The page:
Magic Lantern

Faiza Ahmad Khan: Supermen of Malegaon. 2008

Probably one of the best tributes to ‘cinephilia’ emerging out of India this century. Set in the industrial power loom town of Malegaon in Maharashtra, India, Faiza Khan weaves an engaging narrative crafted around very special and spirited people, unified by their endearing zeal and love for cinema. An elaborate behind the scenes, as it were, fortunately does not descend into dull trivia. What remains is the love, spirit, passion, and the unforgettable loom worker turned superhero, the late Shaikh Shafique. And, if you generally want to know why film-making is no laughing matter, see this.

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Michael Dudok de Wit: Animation Shorts 1992-2001

I first watched ‘Father and Daughter’ quite a few years back, and have never stopped watching it. The narrative sensitivity, technical finesse, and the labour of love was so evident and heartfelt. Dutch-British animator and illustrator Michael Dudok de Wit is part of a rare breed of creative artists whose work transcends spatio-temporal as well as socio-cultural boundaries, arguably, with relative ease. This is a selection of some of his best known animation shorts.

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Thomas Balmès: Bébé(s) [Babies] 2010

In ‘Babies‘ non-fiction filmmaker Thomas Balmès weaves an engaging narrative chronicling a year in the lives of four infants from four countries. Simple enough premise, but executed with great mastery, and it really feels like he did not have to try very hard. What gave me pleasure was the fact that this is a ‘silent film’, unencumbered by cinematic excesses of lensing, hyper-cutting, voice-overs and what not. Accompanied by an understated yet effective musical score by Bruno Coulais, get ready to welcome little Bayar, Hattie, Mari and Ponijao into your lives. Watch. Read More…

Short Films: Je t’aime John Wayne (1991) and Inside Out (1999)

Two delightful British shorts. Toby MacDonald‘s ‘Je t’aime John Wayne‘ is a witty tribute to ’60s Godardian actor Jean Paul Belmondo. Watch the unfolding of a hero, played with great aplomb by Kris Marshall. ‘Inside Out‘ by the Guard brothers, Charles and Thomas, captures a fleeting moment on busy Oxford Street in London sans dialogue, but with a hefty dose of ‘non-verbalism’. Watch.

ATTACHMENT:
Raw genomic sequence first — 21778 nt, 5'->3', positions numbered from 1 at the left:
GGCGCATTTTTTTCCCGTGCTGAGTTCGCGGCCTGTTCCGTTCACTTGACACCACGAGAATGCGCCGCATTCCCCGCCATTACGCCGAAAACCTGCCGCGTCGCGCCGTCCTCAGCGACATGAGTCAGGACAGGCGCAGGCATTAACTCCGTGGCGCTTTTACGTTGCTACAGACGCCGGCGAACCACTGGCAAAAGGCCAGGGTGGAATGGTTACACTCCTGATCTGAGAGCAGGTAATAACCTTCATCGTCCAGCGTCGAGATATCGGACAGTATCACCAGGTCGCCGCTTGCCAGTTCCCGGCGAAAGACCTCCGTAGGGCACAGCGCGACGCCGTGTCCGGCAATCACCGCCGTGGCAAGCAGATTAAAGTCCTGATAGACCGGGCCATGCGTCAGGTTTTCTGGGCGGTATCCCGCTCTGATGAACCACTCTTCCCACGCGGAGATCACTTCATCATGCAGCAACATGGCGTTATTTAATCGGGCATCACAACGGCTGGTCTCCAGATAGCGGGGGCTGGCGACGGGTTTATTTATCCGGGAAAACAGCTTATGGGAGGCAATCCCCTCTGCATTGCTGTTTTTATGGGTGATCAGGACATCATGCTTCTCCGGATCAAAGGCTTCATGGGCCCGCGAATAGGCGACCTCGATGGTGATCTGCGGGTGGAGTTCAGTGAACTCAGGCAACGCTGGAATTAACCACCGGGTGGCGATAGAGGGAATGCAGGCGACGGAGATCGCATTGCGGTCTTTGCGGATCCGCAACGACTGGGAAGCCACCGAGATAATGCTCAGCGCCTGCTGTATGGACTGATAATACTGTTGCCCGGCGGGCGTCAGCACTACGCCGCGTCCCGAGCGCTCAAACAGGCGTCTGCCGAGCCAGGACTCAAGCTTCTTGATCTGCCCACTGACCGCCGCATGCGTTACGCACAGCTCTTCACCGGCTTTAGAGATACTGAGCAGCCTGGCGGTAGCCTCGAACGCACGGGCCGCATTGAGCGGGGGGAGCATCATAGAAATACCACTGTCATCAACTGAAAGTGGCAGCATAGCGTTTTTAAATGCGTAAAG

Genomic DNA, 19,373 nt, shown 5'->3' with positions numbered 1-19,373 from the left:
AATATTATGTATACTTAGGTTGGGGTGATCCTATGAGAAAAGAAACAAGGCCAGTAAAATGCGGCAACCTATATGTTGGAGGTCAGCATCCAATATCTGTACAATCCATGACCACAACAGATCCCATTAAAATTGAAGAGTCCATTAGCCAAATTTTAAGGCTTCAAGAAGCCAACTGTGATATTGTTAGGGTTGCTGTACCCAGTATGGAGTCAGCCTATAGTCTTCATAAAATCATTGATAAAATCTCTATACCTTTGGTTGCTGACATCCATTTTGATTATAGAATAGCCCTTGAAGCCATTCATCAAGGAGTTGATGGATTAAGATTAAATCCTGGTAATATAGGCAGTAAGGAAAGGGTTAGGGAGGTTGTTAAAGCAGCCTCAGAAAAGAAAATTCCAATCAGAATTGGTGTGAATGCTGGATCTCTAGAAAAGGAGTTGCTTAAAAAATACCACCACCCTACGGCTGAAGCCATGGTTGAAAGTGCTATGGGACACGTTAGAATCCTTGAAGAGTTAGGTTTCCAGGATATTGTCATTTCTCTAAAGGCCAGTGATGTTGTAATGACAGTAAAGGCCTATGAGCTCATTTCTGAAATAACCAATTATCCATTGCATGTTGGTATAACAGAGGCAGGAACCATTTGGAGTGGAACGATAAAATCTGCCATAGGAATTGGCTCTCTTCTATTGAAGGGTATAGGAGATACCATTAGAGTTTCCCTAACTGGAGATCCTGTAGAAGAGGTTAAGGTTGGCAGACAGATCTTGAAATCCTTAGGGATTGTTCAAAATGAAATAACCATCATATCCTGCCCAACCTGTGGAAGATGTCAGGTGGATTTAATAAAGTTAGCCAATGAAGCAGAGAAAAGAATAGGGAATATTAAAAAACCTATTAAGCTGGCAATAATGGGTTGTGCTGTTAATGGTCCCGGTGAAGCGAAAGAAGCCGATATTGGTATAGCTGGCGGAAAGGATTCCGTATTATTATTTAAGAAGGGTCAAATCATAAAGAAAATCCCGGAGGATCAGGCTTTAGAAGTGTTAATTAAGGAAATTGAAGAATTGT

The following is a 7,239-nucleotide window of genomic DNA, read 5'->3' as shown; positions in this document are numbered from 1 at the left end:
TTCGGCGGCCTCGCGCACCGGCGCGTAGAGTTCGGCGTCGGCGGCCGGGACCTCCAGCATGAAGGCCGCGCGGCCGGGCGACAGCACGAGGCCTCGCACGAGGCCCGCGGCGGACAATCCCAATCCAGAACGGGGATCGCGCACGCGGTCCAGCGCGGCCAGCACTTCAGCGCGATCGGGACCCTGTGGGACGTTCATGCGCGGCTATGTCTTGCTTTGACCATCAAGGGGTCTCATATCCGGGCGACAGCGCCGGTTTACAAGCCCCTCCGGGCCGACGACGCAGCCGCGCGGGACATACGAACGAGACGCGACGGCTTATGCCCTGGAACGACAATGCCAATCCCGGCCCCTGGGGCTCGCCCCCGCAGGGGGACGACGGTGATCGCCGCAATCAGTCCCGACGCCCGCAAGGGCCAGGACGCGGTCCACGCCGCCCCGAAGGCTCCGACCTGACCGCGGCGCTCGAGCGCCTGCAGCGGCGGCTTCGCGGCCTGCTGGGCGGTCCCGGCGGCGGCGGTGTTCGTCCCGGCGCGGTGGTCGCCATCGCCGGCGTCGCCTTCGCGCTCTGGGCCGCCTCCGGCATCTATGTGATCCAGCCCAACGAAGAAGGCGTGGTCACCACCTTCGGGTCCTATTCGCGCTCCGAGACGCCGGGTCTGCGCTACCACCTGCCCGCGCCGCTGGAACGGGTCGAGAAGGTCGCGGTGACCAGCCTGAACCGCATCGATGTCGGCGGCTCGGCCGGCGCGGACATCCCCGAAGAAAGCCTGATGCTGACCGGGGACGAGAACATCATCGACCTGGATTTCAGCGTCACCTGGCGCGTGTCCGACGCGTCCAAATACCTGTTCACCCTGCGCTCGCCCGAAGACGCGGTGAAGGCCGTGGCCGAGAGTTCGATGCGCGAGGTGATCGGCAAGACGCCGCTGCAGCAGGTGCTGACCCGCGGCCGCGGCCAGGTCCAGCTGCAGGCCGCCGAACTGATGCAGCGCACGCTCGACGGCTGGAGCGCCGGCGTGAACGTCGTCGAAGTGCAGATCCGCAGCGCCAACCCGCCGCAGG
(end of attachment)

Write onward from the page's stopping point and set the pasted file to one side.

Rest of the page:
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Jan Švankmajer: Animation Shorts II

I am a great admirer of Czech filmmaker Jan Švankmajer. I wish not to put a label to his work, but very often the tag ‘surrealism’ comes into play in describing his ‘super-real’ and very often, irreverent and thematically dark animation. Living and practicing his film craft throughout in his native Prague in the Czech Republic, Švankmajer’s vision of the world is uncoloured by chewing gum commercial imperatives. Which is, a good thing. Take a look.

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Jan Švankmajer: Animation Shorts I

I am a great admirer of Czech filmmaker Jan Švankmajer. I wish not to put a label to his work, but very often the tag ‘surrealism’ comes into play in describing his ‘super-real’ and very often, irreverent and thematically dark animation. Living and practicing his film craft in his native Prague in the Czech Republic, Švankmajer’s vision of the world is uncoloured by chewing gum commercial imperatives. Which is, a good thing. Take a look.

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Kenji Mizoguchi: Ugetsu Monogatari. 1953. (Japan)

Mizoguchi’s Ugetsu Monogatari ( “Tales of the Moon Obscured by Rainclouds“) left me with a peculiar aftertaste. Appreciative yet not. What remained with me strongly though is the ‘atmospherics’ (for the lack of a better expression) of the cinematic effort. ‘Ugetsu’ continues to be a very fine example of mid century Japanese revisiting of traditional cultural material to prop up a morality tale of enduring charm. Look out for Kinuyo Tanaka’s Miyagi, Mitsuko Mito’s Ohama and Mizoguchi’s ‘feminism’.

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Dalkomhan Insaeng: Jee-woon Kim. (South Korea) 2005.

Dalkomhan Insaeng (translated ‘A Bittersweet Life’) showcases the inimitable Lee Byung-hun primarily, with the obligatory ‘crimson tide’ that is somewhat a part and parcel of most gangster films. Part over the top action choreography, part dripping melodrama – not exactly a ballet with bullets, but comes close to an attempt at it. I found it strangely unsatisfying. Watch out for the violence – mature audiences advised.

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